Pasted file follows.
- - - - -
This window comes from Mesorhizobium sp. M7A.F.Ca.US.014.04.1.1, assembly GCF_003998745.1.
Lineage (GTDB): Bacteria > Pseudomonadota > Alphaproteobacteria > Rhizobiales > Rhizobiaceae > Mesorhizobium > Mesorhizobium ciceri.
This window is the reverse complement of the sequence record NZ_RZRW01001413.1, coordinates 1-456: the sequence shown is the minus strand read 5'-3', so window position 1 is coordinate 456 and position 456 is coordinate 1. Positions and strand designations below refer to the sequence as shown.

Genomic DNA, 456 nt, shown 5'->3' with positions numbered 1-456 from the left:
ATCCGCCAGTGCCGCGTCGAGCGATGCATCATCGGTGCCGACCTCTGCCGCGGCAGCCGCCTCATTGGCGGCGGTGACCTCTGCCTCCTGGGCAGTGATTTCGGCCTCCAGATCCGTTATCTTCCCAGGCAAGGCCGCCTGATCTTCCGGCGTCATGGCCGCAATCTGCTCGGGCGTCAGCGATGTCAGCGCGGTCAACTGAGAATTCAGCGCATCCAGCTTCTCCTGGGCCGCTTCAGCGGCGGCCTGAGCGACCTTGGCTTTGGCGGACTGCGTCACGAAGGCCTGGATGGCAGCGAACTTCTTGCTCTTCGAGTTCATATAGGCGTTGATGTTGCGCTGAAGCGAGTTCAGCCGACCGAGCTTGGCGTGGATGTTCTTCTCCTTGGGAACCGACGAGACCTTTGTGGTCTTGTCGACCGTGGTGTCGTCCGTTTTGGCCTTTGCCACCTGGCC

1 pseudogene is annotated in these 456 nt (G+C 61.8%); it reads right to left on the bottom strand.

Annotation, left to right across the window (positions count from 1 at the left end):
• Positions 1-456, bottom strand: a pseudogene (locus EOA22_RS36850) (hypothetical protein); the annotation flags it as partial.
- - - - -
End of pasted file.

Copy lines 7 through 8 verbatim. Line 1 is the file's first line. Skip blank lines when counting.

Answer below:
Annotation, left to right across the window (positions count from 1 at the left end):
• Positions 1-456, bottom strand: a pseudogene (locus EOA22_RS36850) (hypothetical protein); the annotation flags it as partial.